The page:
The key to recovery is a resumption of confidence, employment and demand. The question to be resolved in the days ahead is the degree and vigor of fiscal and monetary stimulus and the ultimate consumer and investor response. Through the summer and in the weeks following the national tragedy, policy responses have been minimal and limited. Now timing is important lest caution, risk aversion and entrenched stubbornness on the part of investors and buyers become permanent. The economic health of America and our global friends may hang in the balance.
Assuming progress and success in hobbling the terrorist threat and achievement of responsive "Public policy," America could gain confidence, inspire investment and achieve a resurgence of activity. This could help lead to a prompt and sharp recovery.
Continued successful attacks on the United States and its allies will erode confidence and could forestall any rebound. If this happens, the country will revert to a more severe war footing and undergo significant change in the composition of Gross Domestic Product and the means to achieve it.
In recent decades our economies have actually benefited from the benign attributes of deflation. Individuals have had lower costs and more goods, services and value for fewer dollars. Businesses have had good profits. Governments have enjoyed surpluses.
Now we are in a more mature phase of the deflationary cycle as revenue and tax receipts for business and government falter and profits shrink. In the contraction of big government and continued restructuring of corporations, jobs are lost, incentive pay curtailed and hiring reduced. There are cutbacks in training, travel, investment and support for products and services. In a prolonged contraction broadened by entrenched consumer apathy, corporations may need to permanently lay off workers and customers. This we very much wish to avoid.
Under a normal scenario corporate profits would continue to sink during a recession, then rebound as the cycle matures. Corporate profits should ultimately grow in line with nominal Gross Domestic Product.
In the years ahead, our nation’s economy will expand based on population growth, productivity and inflation. The combination of these is expected to create nominal growth in the range of five to six percent over time after the effects of rebound from recession.
Therefore profit growth in the world ahead will be in that range. Some companies will do better, but some will do worse and management under all circumstances will be extremely challenged. It is good to remember: this is a world where "Change is normal, stability and equilibrium, states to be encountered from time to time."
I believe that the years ahead can be good ones. It is possible to envision a substantial period of economic growth stretching decades into the future. Forces driving global expansion are still in place. They bode well for prosperity over time.
Progress, however, will be supremely challenging and perhaps even painful. There will be disruption, disappointment, stress and strain. Significant events will happen for which we cannot plan. Those who prepare themselves for the discipline of the new world will perform better.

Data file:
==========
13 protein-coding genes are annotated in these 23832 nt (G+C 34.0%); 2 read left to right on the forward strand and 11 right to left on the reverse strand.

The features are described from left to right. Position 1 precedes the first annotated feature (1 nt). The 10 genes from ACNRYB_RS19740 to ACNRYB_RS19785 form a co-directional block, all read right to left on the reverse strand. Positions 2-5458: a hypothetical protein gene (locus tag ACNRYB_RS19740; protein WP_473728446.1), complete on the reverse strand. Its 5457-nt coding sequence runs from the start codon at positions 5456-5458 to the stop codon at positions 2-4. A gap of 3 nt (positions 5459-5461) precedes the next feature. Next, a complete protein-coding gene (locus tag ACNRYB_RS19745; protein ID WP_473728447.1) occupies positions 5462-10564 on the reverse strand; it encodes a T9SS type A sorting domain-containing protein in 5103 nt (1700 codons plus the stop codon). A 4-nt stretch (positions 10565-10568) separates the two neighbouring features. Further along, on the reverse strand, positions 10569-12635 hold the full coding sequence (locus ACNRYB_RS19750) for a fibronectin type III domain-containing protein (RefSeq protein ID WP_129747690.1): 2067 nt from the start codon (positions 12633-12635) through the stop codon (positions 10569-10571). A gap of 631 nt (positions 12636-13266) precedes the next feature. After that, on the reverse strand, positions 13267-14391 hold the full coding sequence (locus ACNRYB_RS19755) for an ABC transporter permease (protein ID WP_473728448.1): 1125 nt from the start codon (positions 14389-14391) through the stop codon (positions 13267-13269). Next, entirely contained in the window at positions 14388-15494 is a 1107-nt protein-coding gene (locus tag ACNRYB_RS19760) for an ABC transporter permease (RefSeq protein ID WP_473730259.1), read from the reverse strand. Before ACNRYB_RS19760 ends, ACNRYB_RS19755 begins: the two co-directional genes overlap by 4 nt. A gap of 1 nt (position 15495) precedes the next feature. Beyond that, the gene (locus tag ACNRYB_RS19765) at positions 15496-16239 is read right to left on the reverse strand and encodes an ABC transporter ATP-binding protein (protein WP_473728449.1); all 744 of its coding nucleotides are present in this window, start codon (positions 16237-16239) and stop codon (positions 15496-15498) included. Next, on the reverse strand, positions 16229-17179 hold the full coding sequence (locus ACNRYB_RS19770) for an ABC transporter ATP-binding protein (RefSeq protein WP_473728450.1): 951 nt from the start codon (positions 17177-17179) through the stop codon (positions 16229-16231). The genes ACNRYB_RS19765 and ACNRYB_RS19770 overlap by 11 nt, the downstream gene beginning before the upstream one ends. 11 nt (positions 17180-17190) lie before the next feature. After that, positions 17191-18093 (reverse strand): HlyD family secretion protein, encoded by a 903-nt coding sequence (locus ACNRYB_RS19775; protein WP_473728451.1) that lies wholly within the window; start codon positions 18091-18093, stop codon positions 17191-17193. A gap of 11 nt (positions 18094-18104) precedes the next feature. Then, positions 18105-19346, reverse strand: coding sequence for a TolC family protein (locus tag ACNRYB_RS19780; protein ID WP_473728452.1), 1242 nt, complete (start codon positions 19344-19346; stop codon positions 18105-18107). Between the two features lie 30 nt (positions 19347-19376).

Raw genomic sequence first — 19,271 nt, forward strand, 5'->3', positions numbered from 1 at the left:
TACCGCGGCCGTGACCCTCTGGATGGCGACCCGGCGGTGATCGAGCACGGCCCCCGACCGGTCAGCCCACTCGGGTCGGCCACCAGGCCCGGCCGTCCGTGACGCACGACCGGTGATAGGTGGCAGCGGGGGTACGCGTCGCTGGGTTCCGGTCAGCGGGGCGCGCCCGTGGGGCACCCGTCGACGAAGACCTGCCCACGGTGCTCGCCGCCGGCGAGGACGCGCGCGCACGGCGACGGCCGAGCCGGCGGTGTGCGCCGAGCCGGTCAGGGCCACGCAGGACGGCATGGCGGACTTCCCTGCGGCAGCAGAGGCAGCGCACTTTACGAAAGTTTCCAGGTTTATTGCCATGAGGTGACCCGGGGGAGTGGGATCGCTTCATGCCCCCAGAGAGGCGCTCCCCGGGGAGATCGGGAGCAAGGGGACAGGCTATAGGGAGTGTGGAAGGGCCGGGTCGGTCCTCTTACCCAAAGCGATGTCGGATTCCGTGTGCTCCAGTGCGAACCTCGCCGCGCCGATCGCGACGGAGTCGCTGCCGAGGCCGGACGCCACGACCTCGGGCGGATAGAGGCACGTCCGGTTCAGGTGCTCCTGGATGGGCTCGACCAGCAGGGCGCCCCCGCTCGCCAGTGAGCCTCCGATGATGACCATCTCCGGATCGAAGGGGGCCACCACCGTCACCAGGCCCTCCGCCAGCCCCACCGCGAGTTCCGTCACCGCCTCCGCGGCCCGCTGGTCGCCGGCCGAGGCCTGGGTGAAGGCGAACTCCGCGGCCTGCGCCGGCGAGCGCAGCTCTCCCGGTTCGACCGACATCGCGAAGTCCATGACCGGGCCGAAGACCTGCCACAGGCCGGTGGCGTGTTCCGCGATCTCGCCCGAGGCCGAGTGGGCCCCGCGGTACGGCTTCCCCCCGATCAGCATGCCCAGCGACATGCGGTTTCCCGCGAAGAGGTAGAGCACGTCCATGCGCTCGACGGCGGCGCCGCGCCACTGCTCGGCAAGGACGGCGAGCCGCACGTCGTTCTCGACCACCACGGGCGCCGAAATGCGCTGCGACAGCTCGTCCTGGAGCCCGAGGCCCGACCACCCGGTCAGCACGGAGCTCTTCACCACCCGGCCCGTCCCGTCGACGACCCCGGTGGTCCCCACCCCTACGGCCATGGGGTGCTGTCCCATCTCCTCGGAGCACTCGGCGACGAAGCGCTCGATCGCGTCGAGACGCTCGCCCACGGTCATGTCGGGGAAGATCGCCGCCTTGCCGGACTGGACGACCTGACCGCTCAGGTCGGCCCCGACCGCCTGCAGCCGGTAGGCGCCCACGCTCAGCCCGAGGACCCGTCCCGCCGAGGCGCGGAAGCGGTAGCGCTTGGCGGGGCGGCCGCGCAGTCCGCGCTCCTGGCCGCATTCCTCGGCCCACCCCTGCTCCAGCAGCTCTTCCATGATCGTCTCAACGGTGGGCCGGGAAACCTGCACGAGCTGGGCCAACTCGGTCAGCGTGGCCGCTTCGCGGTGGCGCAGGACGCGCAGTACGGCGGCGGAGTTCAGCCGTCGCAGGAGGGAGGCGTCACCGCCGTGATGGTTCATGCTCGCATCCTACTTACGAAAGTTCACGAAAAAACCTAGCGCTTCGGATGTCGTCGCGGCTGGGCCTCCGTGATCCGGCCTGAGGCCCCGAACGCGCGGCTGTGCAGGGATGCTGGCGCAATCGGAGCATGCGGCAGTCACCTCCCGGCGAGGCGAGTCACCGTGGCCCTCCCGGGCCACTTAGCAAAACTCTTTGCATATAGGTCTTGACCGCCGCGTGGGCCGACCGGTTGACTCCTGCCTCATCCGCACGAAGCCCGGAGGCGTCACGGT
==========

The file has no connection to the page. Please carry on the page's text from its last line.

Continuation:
Provocative and exciting scientific discoveries, ideological leveling and changing views of future events continue to move at accelerating speed reshaping our sense of reality. We are no longer safe relying on the concrete and predictable. In this world denial and ignorance raise questions of survival. In the past, many of us have been too comfortable with the illusion of certainty.
By December 31, 2000, the total population of the world included two billion teenagers. This is a frightening statistic. It is vital to understand who they are and their influence on the global family.
These young people are charter citizens of the global society. They share a commonality of experience not limited to distinct culture or geographic boundaries.
The influence of these "new world children," combined with the dramatic tide of democratic capitalism, should do for the world economy what this nation’s baby boomers did for growth in the United States in the 70’s and 80’s. Their entry into the economic picture will help propel worldwide economic growth over time.
Armed with idealism and the energy of youth, these young citizens will help resolve the transition of our nation states to a true global community. Their impact on culture and lifestyle will soar beyond the limits of our current imagination. They are intelligent and educated. They are highly skilled in the use of technology and new age communication techniques. They are, by the way, conservative, ambitious and of high principles.
To a greater degree than each of us may have thought possible; political, economic and social change is in the offering. These teenagers of the world are joined by a diverse global society of citizens who wish to participate in decisions affecting their families and their future. This coalition, which embraces change, is joined by many people who did not participate in the great surging economy.
With all of my optimism for the future, I am not totally naïve. In many ways and for many citizens, the miserable state of the world is still with us. Wrong decisions are made. The right people still do not always get a fair chance. Many lack education and the opportunity to pull themselves ahead. For them, a lofty vision of the world is a dream to be had by someone else.